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Elwha River Dam Removal—Sediment Dispersal and Fish Relocations
Elwha Dam Removal
Many in the salmon restoration community share great joy and optimism that we will witness major dam removals in our lifetime. Each year the list of small and large dam removals grows and with it a hint of what large-scale restoration can look like. The Elwha Dam removal is the largest dam removal in the history of our country. Over 80,000 dams are relics to the hydroelectric age and have become silt traps.
The Elwha dam removal is a $351 million project that will occur in multiple stages and ultimately open up jish passage habitat for steelhead, Chinook, coho, sockeye, and pink salmon.
Removing the Elwha and Glines Canyon dams will free the Elwha River after nearly 100 years. Salmon populations will swell, from 3,000 to more than 300,000 as all jive species of Pacijic salmon return to more than 70 miles of river and stream.
The returning salmon and restored river will also help to renew the culture of the Lower Elwha Klallam Tribe, who have lived along the river since time immemorial. Tribal members will have access to sacred sites now inundated by water, and cultural traditions can be reborn.
by Jeff Duda, U.S. Geological Survey
Every year, Chinook salmon still come back to the pool below Elwha Dam, where they have been blocked from continuing their journey to spawning grounds upstream since construction began on the dam in 1910. Contractors are taking down Elwha and Glines Canyon dams in the largest dam-removal project ever. Photo: Steve Ringman / The Seattle Times.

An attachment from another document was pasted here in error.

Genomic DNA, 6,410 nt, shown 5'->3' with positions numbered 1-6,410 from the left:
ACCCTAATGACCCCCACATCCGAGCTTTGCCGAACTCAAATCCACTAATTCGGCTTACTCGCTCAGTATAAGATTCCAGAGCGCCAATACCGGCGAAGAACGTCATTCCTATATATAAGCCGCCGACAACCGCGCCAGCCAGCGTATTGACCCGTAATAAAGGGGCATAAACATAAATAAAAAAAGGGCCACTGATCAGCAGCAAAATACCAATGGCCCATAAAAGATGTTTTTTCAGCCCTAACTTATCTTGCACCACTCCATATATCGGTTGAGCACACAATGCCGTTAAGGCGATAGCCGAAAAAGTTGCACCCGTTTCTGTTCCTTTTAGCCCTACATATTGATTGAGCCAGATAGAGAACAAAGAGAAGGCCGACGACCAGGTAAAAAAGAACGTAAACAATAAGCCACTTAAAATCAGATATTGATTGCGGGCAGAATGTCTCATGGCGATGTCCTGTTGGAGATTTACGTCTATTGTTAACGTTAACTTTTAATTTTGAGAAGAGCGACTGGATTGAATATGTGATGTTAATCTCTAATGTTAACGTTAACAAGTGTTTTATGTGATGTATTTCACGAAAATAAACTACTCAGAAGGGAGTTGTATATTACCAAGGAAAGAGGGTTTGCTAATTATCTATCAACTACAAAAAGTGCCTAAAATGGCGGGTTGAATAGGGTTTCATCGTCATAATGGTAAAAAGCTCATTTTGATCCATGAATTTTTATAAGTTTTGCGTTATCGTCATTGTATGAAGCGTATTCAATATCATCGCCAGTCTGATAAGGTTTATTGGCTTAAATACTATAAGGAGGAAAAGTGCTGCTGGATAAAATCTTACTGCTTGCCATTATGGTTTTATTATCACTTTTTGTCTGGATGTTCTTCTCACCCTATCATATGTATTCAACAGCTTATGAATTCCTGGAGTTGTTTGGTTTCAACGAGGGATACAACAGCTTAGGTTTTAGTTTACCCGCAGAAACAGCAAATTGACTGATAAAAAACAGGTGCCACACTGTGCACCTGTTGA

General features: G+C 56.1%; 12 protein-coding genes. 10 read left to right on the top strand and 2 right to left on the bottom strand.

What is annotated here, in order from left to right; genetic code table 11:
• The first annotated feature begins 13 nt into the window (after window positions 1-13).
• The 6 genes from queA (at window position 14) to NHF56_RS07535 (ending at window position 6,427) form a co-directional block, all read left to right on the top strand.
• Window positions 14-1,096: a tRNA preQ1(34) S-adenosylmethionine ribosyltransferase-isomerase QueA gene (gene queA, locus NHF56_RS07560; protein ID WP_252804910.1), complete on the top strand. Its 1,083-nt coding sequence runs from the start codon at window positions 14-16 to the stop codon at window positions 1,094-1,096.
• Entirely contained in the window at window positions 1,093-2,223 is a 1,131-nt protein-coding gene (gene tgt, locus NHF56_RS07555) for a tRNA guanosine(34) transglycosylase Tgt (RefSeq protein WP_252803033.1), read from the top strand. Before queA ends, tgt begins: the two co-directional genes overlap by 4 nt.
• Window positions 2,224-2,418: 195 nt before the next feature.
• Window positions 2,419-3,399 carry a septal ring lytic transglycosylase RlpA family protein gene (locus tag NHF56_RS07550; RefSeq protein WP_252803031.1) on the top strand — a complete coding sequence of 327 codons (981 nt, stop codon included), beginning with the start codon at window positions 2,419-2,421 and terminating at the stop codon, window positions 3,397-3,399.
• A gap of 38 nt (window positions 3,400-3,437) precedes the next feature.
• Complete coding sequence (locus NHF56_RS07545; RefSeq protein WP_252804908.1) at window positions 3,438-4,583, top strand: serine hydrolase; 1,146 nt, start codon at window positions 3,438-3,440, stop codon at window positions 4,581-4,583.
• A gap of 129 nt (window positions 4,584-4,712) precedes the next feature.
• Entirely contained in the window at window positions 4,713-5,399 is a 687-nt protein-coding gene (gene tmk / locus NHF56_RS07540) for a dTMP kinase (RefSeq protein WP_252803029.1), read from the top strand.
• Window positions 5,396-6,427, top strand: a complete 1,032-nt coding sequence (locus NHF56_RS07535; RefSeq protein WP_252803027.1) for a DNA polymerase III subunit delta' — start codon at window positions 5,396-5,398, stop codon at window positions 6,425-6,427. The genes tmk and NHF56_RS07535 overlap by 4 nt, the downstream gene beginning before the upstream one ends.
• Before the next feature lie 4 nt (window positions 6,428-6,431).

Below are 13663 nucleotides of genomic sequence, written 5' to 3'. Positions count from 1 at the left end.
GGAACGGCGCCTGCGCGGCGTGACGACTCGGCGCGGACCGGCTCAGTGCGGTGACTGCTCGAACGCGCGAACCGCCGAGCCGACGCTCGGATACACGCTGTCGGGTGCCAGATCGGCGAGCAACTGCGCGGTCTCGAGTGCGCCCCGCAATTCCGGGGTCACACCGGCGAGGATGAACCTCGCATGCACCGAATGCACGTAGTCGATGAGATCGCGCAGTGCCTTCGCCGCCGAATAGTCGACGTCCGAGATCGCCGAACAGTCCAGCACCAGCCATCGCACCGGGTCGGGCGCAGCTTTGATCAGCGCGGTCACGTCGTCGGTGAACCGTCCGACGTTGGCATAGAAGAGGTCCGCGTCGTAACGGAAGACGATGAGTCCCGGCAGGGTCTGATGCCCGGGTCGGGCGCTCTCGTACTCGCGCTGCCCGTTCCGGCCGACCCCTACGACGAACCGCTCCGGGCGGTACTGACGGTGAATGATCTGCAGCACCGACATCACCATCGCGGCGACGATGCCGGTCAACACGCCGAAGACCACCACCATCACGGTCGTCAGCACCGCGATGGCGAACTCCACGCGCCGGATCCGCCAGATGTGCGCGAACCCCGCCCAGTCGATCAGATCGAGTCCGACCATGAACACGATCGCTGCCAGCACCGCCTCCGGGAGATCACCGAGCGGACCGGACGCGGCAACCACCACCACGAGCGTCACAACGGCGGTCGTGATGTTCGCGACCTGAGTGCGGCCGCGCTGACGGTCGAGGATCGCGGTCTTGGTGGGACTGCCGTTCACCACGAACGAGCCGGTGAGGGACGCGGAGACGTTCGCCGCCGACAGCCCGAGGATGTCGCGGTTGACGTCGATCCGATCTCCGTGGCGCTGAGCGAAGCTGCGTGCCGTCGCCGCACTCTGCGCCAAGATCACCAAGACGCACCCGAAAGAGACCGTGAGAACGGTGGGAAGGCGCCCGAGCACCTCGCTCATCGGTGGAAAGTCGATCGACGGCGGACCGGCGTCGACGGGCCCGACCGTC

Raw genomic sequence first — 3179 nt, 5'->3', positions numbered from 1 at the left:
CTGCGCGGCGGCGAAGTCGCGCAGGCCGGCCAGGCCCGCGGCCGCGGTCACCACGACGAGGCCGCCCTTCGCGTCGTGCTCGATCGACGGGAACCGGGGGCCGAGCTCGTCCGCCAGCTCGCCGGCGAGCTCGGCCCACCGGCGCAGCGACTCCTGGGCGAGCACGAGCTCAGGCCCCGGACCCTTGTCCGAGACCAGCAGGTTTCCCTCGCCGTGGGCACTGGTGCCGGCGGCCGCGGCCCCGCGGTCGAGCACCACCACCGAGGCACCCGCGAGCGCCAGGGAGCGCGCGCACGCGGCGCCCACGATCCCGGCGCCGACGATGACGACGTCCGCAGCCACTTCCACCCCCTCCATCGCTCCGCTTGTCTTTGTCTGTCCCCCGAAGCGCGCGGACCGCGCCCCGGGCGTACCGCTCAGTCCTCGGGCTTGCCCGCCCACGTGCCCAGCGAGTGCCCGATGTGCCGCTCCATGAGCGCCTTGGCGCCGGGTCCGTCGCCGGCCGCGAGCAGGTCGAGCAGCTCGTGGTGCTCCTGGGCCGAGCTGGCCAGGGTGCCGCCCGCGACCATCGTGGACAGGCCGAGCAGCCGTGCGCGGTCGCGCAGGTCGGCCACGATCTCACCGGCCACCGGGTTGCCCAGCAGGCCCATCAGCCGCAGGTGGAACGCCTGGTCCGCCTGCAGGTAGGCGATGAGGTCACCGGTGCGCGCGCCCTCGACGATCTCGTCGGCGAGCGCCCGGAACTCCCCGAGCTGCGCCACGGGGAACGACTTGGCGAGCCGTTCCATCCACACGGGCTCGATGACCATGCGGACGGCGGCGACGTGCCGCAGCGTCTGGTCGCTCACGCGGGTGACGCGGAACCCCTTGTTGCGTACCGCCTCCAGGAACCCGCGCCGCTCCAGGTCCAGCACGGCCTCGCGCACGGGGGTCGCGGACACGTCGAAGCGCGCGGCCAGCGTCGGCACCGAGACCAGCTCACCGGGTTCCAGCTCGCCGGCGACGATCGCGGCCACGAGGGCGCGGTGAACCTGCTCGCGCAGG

After years of anticipation, volumes of Environmental Impact Statements, unprecedented mitigation projects, and the multifaceted collection of pre-dam removal data, the deconstruction phase of the Elwha River restoration project officially began this September. The removal of the 64 m Glines Canyon Dam and 33 m Elwha Dam represents one of the largest such projects of its kind in North America. The nearly 19 million m3 of sediment residing in the deltas and reservoirs will be eroded by the river in one of the largest releases of sediment into a river and marine waters in recorded history. The controlled release of sediment and the halting of dam notching and reservoir draw down during “fish windows” is largely determining a deconstruction schedule expected to last between 2 -3 years. High suspended sediment concentrations could last for up to 3-5 years following dam removal depending on weather conditions and river discharge. Anadromous fish, including three federally listed species (Puget Sound Chinook, steelhead, and bull trout), reside in the river downstream of Elwha dam for part of their life cycle. All five species of Pacific salmon and steelhead, which are either locally extirpated (sockeye) or persist in degraded spawning and rearing habitat, are expected to recolonize the watershed to degrees that will vary spatially and temporally due to life history characteristics and levels of human intervention. Because no fish passage structures were provided, naturally migrating salmon and their marine-derived nutrients have not seen the protected waters inside Olympic National Park since the Elwha dam was completed in 1913 at river kilometer 7.9. When passage is restored in 2014, salmon will have access to over 65 river kilometers of mainstem spawning and rearing habitat, at least as much floodplain channel habitat, and numerous tributaries, much of which occurs in wilderness.